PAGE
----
Blue skies!

The rain started to come and go, bright sunshine lulled us into removing our coats and waterproof trousers.

Hardly a trickle on Saturday over this weir

The weir at Kelston Lock on Saturday had hardly been flowing, today it was matching the others lower down stream.

One of two spotted today

Weston Lock took forever to fill due to there being only one paddle working, the other wrapped in a plastic bag. The weir was running fast and it looked like the flood gate was slightly lifted too.

Slowly

Once we’d got to within a couple of feet from the top of the lock we both got distracted by our phones. Two boats headed towards us but winded through the next bridge, then the bow of a hire boat appeared, I’d be able to leave the gates for them.

Dark clouds gathering behind

It was lunchtime. Should we take advantage of the sunnier weather and work up the locks. Should we pull in near to Sainsburys and have lunch, Mick needing some bread. The decision was made for us as the rain clouds burst again over head. Coats quickly back on and we made our way to the 48hr mooring nearest to Sainsburys.

No need to water the plants today

No rings or bollards to tie to here, just a fence which is just at the right height to give you a soggy crutch. Mick headed off for a few supplies and returned with vouchers we would have to use. 3 x nectar points and if we spent £100 we’d get an extra 2000 points, we decided to stay put for the day and go and do a big shop that we needed to do anyway.

My new sour dough loaf was mixed and left to rise for an hour and a half then baked. The smell from the oven so yummy. Once it was out of the oven cooling and the news had finished we headed to stock up with shopping. Four boxes of wine brought the bill to over £100, but the check out didn’t want to accept the voucher, assistance was needed. The chap tried several times but failed, he just gave us the points manually in the end.

Oat and Chestnut bread and chocolate chip cookies. Who says gluten free is dull

As we ate our evening meal a batch of chocolate chip cookies went in the oven. I’d made the mixture a few days ago in case we had any visitors, now it was needing to be cooked. The smell through the boat meant we just had to have one each for pudding. Yummy!

4 locks, 6.77 miles, 2 Houdini questions, 2 kingfishers, 4 busy weirs, 3 downpours, 0 prorogation, 4 boxes wine, 1 box Tilly food, 0 shore leave AGAIN!!! 1 oat and chestnut loaf, 6 choc chip cookies, 2 full boaters.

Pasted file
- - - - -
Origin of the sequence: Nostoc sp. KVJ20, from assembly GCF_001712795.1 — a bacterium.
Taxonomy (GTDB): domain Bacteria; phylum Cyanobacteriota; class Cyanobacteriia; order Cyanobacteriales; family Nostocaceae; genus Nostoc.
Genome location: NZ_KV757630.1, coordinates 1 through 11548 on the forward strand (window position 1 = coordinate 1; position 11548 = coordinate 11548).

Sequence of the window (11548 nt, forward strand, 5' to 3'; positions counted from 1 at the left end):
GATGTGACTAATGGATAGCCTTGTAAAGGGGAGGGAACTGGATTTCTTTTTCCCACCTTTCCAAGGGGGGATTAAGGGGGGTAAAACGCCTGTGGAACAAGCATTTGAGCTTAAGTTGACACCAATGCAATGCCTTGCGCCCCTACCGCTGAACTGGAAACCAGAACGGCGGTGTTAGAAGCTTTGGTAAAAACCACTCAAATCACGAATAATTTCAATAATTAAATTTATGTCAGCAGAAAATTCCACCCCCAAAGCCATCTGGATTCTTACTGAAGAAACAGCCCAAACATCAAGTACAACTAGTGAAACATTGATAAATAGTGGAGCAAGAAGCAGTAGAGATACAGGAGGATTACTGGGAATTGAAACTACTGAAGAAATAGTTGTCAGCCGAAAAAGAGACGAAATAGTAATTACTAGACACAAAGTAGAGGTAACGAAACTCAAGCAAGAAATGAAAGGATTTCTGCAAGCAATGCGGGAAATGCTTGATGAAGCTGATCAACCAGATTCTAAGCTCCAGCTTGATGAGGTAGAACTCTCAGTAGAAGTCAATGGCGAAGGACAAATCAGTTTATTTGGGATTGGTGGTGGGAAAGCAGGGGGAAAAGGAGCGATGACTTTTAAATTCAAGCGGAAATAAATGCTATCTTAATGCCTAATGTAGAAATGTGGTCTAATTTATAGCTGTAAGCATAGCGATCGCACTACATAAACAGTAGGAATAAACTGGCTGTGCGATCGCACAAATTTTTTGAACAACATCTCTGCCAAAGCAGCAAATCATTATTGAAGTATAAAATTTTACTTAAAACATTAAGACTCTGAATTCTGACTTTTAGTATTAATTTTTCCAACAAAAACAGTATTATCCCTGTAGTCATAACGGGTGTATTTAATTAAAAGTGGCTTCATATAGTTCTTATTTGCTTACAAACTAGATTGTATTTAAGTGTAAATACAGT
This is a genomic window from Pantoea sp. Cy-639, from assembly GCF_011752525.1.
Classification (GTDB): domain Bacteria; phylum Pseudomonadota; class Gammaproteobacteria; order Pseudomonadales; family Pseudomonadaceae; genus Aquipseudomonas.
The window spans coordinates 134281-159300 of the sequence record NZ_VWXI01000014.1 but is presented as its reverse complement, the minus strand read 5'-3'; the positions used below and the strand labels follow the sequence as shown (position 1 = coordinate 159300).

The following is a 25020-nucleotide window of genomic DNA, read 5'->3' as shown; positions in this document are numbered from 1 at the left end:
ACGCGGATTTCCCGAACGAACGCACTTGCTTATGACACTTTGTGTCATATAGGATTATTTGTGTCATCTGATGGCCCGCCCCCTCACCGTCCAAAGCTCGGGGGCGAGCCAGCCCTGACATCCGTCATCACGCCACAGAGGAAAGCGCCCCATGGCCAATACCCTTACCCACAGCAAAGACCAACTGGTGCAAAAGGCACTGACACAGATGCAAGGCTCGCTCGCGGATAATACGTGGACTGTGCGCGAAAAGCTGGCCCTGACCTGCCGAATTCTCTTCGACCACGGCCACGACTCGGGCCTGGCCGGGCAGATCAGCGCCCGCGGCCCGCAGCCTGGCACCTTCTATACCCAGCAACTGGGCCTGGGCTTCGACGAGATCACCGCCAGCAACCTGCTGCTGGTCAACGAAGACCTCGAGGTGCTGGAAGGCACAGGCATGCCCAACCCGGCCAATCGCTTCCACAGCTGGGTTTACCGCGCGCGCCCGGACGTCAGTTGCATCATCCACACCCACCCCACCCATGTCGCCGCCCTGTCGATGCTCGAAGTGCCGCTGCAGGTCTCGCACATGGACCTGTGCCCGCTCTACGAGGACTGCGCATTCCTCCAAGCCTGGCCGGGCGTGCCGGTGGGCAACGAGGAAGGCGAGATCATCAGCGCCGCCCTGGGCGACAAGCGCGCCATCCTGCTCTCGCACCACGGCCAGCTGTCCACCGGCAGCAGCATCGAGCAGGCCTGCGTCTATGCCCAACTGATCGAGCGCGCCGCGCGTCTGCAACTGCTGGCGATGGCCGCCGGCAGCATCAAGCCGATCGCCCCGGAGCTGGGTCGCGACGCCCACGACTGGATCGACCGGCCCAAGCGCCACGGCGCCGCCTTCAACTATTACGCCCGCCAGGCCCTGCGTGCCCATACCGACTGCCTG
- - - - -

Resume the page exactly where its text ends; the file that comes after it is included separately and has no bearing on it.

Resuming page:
Views Across Bath. 20th September

Bath

Another day on the trains for Mick, heading to York for our friend Mickle’s funeral. Tilly and I stayed put, two train fares would have been too much or hiring a car too far to drive there and back in a day. Mick left suitably attired in a baseball cap, apparently there were lots of remarks that everyone should have worn one. It was a very rare sight, Mickle without his cap on.

Can I really go out?

Tilly’s mornings for the last couple of months have consisted of sleeping whilst we move the outside, so it wasn’t until Mick was about to leave that she realised that the back door was open for her. At two hour intervals she returned as requested.

Puss in Boots needed some attention this morning, lists, contacting the set builders and prop maker. I’ll be heading off to do a weeks painting soon so needed to check that supplies were on order and how my accommodation would work.

Then I revisited my Houdini model. Various ideas had been chatted about yesterday and extra details like the blue doughnuts needed to be added. Monday is the first deadline for the design, I need to send photos to Vienna and hopefully get the thumbs up from them.

Sneaky peek of the model

Mid afternoon I needed to leave some glue to dry, so instead of sitting watching it I decided to go for an explore. Tilly returned home so was left in charge. Friday is obviously a day when most hire boats are returning to base as the moorings here were just about empty and not that many boats passed all day.

I walked down to the lock, crossed the bridge and headed up to the road above. Straight on was a footpath, so I followed it up the hill. A kissing gate and National Trust sign invited me into Bathwick Fields, I’d stumbled onto the Bath Skyline walk without knowing it.